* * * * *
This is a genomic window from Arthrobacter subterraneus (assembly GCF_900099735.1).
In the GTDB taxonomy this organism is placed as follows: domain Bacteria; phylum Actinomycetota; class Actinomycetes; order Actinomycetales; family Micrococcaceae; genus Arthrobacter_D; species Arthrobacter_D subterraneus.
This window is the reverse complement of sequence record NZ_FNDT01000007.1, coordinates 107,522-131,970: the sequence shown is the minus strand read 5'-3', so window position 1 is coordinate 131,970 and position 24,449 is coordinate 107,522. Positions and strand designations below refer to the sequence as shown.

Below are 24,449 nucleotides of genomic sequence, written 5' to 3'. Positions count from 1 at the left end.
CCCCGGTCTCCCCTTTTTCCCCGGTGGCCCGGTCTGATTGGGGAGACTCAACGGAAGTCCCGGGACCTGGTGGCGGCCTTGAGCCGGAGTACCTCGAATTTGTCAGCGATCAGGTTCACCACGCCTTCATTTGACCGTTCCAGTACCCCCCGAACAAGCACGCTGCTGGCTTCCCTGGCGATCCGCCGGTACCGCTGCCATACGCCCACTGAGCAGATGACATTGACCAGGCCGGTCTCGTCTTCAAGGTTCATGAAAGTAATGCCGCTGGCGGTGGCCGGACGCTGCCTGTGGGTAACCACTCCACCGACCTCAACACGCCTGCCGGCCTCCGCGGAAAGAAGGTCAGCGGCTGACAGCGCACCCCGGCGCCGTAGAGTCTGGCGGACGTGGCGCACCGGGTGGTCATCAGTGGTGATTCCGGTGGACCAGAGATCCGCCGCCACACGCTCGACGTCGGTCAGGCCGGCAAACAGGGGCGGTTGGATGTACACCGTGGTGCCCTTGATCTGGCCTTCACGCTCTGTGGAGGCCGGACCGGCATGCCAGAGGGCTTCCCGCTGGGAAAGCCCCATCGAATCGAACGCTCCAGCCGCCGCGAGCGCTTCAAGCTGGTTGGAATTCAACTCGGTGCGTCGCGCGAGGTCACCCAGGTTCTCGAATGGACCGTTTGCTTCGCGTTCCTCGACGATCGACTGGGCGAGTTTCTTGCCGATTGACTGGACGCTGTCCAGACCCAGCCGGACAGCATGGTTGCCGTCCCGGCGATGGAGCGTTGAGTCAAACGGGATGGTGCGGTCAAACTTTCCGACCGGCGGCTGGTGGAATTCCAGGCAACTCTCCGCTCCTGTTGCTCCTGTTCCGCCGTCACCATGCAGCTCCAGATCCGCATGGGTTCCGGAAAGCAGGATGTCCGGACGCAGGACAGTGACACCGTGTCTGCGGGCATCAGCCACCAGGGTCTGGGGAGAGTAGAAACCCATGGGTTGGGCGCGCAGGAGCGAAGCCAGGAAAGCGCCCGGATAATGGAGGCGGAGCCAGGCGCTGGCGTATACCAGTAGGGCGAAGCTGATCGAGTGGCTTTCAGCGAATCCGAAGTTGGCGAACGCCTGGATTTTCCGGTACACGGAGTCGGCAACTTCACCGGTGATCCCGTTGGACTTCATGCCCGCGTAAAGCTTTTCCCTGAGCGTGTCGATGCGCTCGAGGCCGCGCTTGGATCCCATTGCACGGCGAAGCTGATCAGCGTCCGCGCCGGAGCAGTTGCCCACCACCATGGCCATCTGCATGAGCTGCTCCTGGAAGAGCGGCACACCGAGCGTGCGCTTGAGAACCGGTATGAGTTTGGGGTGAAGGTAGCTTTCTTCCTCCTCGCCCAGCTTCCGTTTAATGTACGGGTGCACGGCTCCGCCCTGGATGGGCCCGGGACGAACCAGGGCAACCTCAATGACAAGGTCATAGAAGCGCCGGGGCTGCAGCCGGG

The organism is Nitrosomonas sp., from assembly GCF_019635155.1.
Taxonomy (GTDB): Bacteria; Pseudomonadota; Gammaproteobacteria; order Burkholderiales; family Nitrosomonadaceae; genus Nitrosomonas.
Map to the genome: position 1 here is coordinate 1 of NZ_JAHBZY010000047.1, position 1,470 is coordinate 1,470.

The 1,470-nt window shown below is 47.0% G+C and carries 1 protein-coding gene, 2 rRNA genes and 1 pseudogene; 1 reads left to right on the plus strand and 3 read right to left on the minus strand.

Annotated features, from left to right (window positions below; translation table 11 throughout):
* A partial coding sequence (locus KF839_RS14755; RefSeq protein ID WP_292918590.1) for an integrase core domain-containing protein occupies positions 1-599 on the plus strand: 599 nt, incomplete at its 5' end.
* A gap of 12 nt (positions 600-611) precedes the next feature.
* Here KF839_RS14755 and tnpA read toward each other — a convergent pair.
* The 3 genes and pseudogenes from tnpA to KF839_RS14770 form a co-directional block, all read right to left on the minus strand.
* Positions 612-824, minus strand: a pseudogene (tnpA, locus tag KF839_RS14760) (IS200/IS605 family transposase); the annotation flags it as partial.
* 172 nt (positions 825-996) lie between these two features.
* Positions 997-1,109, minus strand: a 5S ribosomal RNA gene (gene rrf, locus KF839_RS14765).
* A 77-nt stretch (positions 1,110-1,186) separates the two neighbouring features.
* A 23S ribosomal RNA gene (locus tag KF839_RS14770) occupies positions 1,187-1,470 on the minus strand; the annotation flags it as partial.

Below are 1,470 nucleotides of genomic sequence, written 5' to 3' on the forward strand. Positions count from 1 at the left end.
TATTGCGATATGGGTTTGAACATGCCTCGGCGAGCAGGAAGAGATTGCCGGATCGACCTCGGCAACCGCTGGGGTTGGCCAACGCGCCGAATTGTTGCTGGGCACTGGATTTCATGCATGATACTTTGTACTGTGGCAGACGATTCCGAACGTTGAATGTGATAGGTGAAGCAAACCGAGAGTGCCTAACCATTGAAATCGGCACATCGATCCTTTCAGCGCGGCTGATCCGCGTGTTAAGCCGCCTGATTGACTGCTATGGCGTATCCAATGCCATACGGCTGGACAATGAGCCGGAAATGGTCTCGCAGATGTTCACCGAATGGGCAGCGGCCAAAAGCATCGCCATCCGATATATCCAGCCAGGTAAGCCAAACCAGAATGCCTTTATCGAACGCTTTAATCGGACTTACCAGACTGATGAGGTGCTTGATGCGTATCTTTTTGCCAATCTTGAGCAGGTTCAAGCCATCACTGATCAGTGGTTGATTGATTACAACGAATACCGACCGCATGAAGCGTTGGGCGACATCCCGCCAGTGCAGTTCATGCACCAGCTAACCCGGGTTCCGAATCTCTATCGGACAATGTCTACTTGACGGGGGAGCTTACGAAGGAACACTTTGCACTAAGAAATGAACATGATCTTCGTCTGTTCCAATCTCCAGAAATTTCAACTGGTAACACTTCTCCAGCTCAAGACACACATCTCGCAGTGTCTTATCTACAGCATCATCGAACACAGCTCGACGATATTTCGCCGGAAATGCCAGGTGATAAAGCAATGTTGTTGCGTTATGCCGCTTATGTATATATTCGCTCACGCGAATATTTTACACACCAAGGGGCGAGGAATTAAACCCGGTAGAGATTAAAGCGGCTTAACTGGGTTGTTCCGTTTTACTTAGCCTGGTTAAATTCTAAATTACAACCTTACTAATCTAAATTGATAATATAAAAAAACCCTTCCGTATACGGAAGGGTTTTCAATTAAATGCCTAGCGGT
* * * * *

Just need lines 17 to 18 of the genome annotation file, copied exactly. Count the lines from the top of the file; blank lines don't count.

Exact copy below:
* Positions 997-1,109, minus strand: a 5S ribosomal RNA gene (gene rrf, locus KF839_RS14765).
* A 77-nt stretch (positions 1,110-1,186) separates the two neighbouring features.